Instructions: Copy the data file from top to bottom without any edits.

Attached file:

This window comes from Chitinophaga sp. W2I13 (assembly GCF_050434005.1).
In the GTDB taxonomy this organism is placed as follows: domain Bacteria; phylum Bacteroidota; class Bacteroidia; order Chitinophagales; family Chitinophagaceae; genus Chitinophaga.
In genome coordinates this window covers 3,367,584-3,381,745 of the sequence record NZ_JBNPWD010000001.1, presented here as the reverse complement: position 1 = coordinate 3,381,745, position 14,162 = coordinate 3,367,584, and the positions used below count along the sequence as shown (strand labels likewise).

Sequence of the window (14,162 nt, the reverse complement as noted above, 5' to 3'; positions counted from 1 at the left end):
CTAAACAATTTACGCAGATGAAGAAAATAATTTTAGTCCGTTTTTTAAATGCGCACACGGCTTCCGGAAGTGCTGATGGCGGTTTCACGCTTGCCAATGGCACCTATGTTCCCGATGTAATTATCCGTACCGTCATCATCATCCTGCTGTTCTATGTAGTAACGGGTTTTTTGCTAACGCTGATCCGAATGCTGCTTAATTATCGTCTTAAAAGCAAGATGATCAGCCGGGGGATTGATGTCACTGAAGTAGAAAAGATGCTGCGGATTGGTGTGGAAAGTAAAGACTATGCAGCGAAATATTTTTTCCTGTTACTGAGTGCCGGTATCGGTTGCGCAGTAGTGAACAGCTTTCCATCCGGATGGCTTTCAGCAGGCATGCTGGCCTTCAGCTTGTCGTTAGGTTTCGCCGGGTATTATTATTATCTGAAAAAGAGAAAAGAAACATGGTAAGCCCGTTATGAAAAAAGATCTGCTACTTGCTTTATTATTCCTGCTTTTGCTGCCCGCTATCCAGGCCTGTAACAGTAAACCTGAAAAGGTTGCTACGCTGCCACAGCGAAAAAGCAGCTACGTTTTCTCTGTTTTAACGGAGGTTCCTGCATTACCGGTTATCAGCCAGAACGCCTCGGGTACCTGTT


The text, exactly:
This window comes from Chitinophaga sp. W2I13 (assembly GCF_050434005.1).
In the GTDB taxonomy this organism is placed as follows: domain Bacteria; phylum Bacteroidota; class Bacteroidia; order Chitinophagales; family Chitinophagaceae; genus Chitinophaga.
In genome coordinates this window covers 3,367,584-3,381,745 of the sequence record NZ_JBNPWD010000001.1, presented here as the reverse complement: position 1 = coordinate 3,381,745, position 14,162 = coordinate 3,367,584, and the positions used below count along the sequence as shown (strand labels likewise).

Sequence of the window (14,162 nt, the reverse complement as noted above, 5' to 3'; positions counted from 1 at the left end):
CTAAACAATTTACGCAGATGAAGAAAATAATTTTAGTCCGTTTTTTAAATGCGCACACGGCTTCCGGAAGTGCTGATGGCGGTTTCACGCTTGCCAATGGCACCTATGTTCCCGATGTAATTATCCGTACCGTCATCATCATCCTGCTGTTCTATGTAGTAACGGGTTTTTTGCTAACGCTGATCCGAATGCTGCTTAATTATCGTCTTAAAAGCAAGATGATCAGCCGGGGGATTGATGTCACTGAAGTAGAAAAGATGCTGCGGATTGGTGTGGAAAGTAAAGACTATGCAGCGAAATATTTTTTCCTGTTACTGAGTGCCGGTATCGGTTGCGCAGTAGTGAACAGCTTTCCATCCGGATGGCTTTCAGCAGGCATGCTGGCCTTCAGCTTGTCGTTAGGTTTCGCCGGGTATTATTATTATCTGAAAAAGAGAAAAGAAACATGGTAAGCCCGTTATGAAAAAAGATCTGCTACTTGCTTTATTATTCCTGCTTTTGCTGCCCGCTATCCAGGCCTGTAACAGTAAACCTGAAAAGGTTGCTACGCTGCCACAGCGAAAAAGCAGCTACGTTTTCTCTGTTTTAACGGAGGTTCCTGCATTACCGGTTATCAGCCAGAACGCCTCGGGTACCTGTT